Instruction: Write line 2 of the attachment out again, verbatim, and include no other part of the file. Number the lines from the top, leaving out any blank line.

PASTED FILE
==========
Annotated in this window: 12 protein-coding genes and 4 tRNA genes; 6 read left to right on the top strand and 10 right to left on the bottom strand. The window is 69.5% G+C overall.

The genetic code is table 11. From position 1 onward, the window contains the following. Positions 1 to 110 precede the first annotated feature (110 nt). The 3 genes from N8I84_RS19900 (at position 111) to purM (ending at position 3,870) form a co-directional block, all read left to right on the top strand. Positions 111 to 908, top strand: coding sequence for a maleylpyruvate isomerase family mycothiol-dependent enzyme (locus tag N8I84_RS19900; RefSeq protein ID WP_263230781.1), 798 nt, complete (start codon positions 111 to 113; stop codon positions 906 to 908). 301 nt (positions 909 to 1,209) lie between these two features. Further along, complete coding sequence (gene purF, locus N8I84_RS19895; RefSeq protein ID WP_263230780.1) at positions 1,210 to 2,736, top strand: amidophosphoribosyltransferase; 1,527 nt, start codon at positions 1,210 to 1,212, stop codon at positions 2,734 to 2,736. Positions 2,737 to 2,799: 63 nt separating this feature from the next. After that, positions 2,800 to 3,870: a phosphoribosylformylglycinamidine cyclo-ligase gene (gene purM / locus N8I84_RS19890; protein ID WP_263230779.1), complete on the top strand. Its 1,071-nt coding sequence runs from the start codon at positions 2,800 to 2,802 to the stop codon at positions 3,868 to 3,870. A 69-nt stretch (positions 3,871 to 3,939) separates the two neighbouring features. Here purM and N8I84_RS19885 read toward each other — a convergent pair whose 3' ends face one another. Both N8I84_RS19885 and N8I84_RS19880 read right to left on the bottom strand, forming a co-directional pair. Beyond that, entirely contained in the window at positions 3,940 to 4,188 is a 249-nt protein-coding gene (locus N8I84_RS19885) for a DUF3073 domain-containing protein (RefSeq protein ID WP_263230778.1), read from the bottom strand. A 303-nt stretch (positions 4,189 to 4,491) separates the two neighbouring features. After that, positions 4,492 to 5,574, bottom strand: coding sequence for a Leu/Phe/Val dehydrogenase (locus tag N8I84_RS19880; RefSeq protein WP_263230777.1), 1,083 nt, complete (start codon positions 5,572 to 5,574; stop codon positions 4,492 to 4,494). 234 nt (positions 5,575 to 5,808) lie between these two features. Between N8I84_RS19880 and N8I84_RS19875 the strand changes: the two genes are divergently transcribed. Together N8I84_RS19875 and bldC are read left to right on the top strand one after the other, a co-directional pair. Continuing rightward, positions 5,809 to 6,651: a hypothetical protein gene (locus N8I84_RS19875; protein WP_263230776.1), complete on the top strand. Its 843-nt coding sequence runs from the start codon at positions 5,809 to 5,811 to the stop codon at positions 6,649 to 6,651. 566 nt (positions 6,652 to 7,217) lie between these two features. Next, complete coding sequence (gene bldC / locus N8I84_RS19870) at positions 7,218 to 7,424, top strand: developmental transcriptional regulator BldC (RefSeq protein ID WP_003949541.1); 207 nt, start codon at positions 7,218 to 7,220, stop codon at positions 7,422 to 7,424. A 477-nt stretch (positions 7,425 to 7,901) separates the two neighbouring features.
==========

The genetic code is table 11. From position 1 onward, the window contains the following. Positions 1 to 110 precede the first annotated feature (110 nt). The 3 genes from N8I84_RS19900 (at position 111) to purM (ending at position 3,870) form a co-directional block, all read left to right on the top strand. Positions 111 to 908, top strand: coding sequence for a maleylpyruvate isomerase family mycothiol-dependent enzyme (locus tag N8I84_RS19900; RefSeq protein ID WP_263230781.1), 798 nt, complete (start codon positions 111 to 113; stop codon positions 906 to 908). 301 nt (positions 909 to 1,209) lie between these two features. Further along, complete coding sequence (gene purF, locus N8I84_RS19895; RefSeq protein ID WP_263230780.1) at positions 1,210 to 2,736, top strand: amidophosphoribosyltransferase; 1,527 nt, start codon at positions 1,210 to 1,212, stop codon at positions 2,734 to 2,736. Positions 2,737 to 2,799: 63 nt separating this feature from the next. After that, positions 2,800 to 3,870: a phosphoribosylformylglycinamidine cyclo-ligase gene (gene purM / locus N8I84_RS19890; protein ID WP_263230779.1), complete on the top strand. Its 1,071-nt coding sequence runs from the start codon at positions 2,800 to 2,802 to the stop codon at positions 3,868 to 3,870. A 69-nt stretch (positions 3,871 to 3,939) separates the two neighbouring features. Here purM and N8I84_RS19885 read toward each other — a convergent pair whose 3' ends face one another. Both N8I84_RS19885 and N8I84_RS19880 read right to left on the bottom strand, forming a co-directional pair. Beyond that, entirely contained in the window at positions 3,940 to 4,188 is a 249-nt protein-coding gene (locus N8I84_RS19885) for a DUF3073 domain-containing protein (RefSeq protein ID WP_263230778.1), read from the bottom strand. A 303-nt stretch (positions 4,189 to 4,491) separates the two neighbouring features. After that, positions 4,492 to 5,574, bottom strand: coding sequence for a Leu/Phe/Val dehydrogenase (locus tag N8I84_RS19880; RefSeq protein WP_263230777.1), 1,083 nt, complete (start codon positions 5,572 to 5,574; stop codon positions 4,492 to 4,494). 234 nt (positions 5,575 to 5,808) lie between these two features. Between N8I84_RS19880 and N8I84_RS19875 the strand changes: the two genes are divergently transcribed. Together N8I84_RS19875 and bldC are read left to right on the top strand one after the other, a co-directional pair. Continuing rightward, positions 5,809 to 6,651: a hypothetical protein gene (locus N8I84_RS19875; protein WP_263230776.1), complete on the top strand. Its 843-nt coding sequence runs from the start codon at positions 5,809 to 5,811 to the stop codon at positions 6,649 to 6,651. 566 nt (positions 6,652 to 7,217) lie between these two features. Next, complete coding sequence (gene bldC / locus N8I84_RS19870) at positions 7,218 to 7,424, top strand: developmental transcriptional regulator BldC (RefSeq protein ID WP_003949541.1); 207 nt, start codon at positions 7,218 to 7,220, stop codon at positions 7,422 to 7,424. A 477-nt stretch (positions 7,425 to 7,901) separates the two neighbouring features.